Netflix has responded with official comment, seen below:
“Reports that we look at demographics when personalizing artwork are untrue. We don’t ask members for their race, gender or ethnicity so we cannot use this information to personalize their individual Netflix experience. The only information we use is a member’s viewing history. In terms of thumbnails, these do differ and regularly change. This is to ensure that the images we show people are useful in deciding which shows to watch.”
Netflix, a notorious data collector, can probably make an educated guess as to what race you are.
But it also looks like they’re proactively using that data to show different title cards for movies and TV shows in their catalog depending on the data.
Stacia Brown noticed this trend and posted about it on Twitter. Netflix recommended her the movie ‘Like Father,’ which predominantly features Kristen Bell and Kelsey Grammar as the leads, both white actors. But instead of seeing these two characters on the title card, she was shown Leonard Ouzts and Blaire Brooks, two black actors who are in the move for a handful of scenes.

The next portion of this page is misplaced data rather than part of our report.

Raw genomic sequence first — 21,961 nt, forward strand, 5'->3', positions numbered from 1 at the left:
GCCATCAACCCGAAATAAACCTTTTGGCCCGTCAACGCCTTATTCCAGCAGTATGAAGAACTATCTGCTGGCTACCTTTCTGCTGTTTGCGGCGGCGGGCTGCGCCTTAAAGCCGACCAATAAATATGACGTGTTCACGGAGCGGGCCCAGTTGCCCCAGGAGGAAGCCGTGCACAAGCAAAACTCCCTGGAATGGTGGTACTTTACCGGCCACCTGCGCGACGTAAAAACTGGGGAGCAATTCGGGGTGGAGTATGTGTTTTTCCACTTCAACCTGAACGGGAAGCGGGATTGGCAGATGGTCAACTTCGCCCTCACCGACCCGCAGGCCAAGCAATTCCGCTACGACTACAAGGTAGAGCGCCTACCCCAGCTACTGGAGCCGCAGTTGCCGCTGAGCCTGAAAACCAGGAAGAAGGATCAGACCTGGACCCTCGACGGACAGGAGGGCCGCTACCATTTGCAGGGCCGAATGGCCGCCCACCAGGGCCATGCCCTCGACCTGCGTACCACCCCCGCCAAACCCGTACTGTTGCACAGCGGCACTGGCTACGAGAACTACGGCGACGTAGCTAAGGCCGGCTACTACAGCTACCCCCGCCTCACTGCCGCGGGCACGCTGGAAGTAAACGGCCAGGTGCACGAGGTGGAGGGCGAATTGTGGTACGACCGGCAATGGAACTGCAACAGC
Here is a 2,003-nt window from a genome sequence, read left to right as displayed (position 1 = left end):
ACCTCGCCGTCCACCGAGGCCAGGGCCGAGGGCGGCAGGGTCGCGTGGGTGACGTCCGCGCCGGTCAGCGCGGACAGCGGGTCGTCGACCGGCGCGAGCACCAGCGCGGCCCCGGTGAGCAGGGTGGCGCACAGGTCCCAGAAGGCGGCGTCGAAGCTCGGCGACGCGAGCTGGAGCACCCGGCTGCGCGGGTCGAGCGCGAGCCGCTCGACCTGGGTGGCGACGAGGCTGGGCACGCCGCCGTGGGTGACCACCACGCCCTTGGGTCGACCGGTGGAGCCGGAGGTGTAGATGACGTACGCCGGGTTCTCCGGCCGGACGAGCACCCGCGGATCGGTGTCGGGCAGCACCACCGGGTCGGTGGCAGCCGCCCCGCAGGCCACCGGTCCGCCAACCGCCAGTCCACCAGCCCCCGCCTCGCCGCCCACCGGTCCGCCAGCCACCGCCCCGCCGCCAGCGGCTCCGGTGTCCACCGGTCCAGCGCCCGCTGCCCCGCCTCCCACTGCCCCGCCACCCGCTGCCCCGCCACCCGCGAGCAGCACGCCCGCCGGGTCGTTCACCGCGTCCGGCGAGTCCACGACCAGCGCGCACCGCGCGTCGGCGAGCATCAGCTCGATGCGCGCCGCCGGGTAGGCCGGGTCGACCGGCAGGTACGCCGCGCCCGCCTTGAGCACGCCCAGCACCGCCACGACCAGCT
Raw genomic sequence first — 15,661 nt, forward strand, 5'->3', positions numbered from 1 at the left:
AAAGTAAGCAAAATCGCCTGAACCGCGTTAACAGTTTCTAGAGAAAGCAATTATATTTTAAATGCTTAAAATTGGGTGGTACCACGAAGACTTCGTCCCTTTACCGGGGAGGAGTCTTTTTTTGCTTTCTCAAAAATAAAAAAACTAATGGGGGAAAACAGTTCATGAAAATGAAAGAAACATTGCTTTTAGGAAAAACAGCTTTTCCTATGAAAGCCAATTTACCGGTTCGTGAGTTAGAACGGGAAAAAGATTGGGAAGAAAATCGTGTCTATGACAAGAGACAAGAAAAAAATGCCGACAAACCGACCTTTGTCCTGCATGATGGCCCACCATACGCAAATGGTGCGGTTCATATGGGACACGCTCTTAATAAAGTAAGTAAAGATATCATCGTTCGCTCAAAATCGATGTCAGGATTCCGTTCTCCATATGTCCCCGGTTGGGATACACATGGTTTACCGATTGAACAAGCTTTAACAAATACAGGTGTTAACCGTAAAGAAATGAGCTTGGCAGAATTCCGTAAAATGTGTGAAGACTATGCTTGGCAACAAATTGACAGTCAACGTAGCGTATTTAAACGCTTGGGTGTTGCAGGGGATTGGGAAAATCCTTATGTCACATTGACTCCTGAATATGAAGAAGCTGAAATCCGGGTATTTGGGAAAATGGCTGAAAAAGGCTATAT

Here is her tweet asking if she was the only person seeing this:
Dozens of other Twitter users hopped in and said, no, they were in fact seeing the same thing. Interestingly, though, several white people replied that they were seeing a title card featuring Bell and Grammar.
I checked my own Netflix, and as a white person, was shown Bell and Grammar as well (and in most cases, the title cards I saw featured white people).
Ms. Brown went through several other titles available on Netflix, and noticed the same trend, of black actors being prominently displayed on the title cards.
While on the surface it makes sense that Netflix would obviously use any data readily available to make the “best” recommendation to you, it seems, at minimum, incredibly ham-fisted that Netflix would use race so obtusely. It’s clear they experiment with their title cards to try and get us to watch more content, this is a clumsy attempt to do so.
Just to be clear, it makes sense that the service would show demographic-based title recommendations. But, instead of showing someone titles that predominantly feature the race they identify with, Netflix is apparently showing title cards with minor characters featured instead of the lead roles in order to drive more engagement from specific racial groups.
We have reached out to Netflix for comment, and will update the story if they respond.